Build Your Confidence!

I have often wondered why there seems to be a difference in how confident men and women are in themselves. In a New York Times article by Suzanne Daley a survey was done in 1991, with 3,000 children, and at the age of nine both girls and boys felt confident, assertive, and pleased with themselves. Later when the same girls were in high school, less than a third of them still felt confident. Why do girls lose that self-esteem? Women and young girls face a lot of societal pressure. They must have the perfect body, the perfect face, and the perfect personality. For a long time America’s ideal woman was someone who was thin with long hair, and blue eyes. It was like the pressure was on to become the next human Barbie, and it was a goal that was unfair. When a goal is unreachable we tend to feel like a disappointment.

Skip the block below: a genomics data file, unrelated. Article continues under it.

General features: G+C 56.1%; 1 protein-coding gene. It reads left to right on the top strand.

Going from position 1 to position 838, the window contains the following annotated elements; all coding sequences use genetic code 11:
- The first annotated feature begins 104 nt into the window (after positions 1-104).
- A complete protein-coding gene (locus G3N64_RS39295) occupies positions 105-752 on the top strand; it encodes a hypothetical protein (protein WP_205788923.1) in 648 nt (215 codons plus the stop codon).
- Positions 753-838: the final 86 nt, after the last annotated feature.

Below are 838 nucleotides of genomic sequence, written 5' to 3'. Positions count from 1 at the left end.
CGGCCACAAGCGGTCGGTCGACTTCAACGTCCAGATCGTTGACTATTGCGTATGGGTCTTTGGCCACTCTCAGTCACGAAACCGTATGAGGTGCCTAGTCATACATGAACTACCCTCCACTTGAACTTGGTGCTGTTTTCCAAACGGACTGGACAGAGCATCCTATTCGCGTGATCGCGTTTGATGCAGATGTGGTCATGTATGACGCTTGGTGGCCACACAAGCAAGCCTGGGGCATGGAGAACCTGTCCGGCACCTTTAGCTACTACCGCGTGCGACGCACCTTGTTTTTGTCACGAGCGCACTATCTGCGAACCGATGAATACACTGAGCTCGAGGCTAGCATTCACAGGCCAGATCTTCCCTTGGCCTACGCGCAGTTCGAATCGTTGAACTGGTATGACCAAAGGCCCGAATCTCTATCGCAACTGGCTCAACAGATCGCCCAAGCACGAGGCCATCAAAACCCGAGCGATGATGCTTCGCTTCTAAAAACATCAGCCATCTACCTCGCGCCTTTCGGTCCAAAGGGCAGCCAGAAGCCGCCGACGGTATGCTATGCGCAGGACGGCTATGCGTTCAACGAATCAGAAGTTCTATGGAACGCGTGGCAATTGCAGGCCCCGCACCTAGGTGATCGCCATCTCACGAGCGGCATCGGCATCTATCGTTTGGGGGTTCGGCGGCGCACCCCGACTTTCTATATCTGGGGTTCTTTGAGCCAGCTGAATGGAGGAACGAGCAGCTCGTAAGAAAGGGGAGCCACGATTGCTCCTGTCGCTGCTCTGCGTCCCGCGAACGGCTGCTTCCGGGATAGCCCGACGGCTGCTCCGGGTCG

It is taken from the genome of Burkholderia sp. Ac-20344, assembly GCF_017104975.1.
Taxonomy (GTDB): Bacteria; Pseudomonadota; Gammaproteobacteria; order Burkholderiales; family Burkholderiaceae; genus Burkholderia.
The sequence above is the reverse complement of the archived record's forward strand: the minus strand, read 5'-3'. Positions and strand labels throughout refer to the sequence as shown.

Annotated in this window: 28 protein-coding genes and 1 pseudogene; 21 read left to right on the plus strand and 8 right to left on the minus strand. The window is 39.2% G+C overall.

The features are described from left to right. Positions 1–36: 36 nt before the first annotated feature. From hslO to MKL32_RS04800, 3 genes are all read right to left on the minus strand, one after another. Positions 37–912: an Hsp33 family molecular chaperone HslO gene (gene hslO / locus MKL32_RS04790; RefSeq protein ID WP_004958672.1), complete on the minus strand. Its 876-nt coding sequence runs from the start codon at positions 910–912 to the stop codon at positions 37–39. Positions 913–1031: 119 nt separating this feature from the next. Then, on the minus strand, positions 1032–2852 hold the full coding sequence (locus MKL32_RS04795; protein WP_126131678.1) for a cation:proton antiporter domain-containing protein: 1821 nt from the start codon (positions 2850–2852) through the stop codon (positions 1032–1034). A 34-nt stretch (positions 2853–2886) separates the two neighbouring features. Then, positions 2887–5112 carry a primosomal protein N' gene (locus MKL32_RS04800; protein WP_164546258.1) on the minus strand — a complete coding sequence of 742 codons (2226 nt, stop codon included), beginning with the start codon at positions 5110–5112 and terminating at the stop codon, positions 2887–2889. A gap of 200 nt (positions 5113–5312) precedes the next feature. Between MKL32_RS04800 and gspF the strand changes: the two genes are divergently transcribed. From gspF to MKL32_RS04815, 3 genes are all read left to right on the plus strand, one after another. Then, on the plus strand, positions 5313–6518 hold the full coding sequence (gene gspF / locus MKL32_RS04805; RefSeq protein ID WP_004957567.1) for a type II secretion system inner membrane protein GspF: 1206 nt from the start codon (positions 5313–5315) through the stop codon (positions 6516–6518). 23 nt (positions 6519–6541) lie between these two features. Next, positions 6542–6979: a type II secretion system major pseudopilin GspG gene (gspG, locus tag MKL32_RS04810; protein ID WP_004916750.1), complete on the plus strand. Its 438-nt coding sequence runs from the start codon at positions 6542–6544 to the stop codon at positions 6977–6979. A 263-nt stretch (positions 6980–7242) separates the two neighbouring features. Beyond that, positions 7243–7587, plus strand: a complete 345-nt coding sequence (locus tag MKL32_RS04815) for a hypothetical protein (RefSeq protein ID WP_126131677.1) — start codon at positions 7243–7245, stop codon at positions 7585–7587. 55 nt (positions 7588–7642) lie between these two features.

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Growing up I didn’t have much self-esteem. For three years I swam on my high school swim team and after graduating I joined martial arts. The feeling of achieving something is remarkable, in swimming I would always try to beat my personal record and when I did it was one goal reached. Then in martial arts it was something I didn’t know anything about which made it more interesting. I remember having to remember the word of the belt (for white belt), each belt had a phrase that was memorized, and coincidently the word of the belt was “Positive Self- Esteem” right off the bat I had to work with who I am. Just like Maslow’s hierarchy of needs you can’t move to self-actualization without your self-esteem, but in this case self- esteem was the first thing I needed to continue on.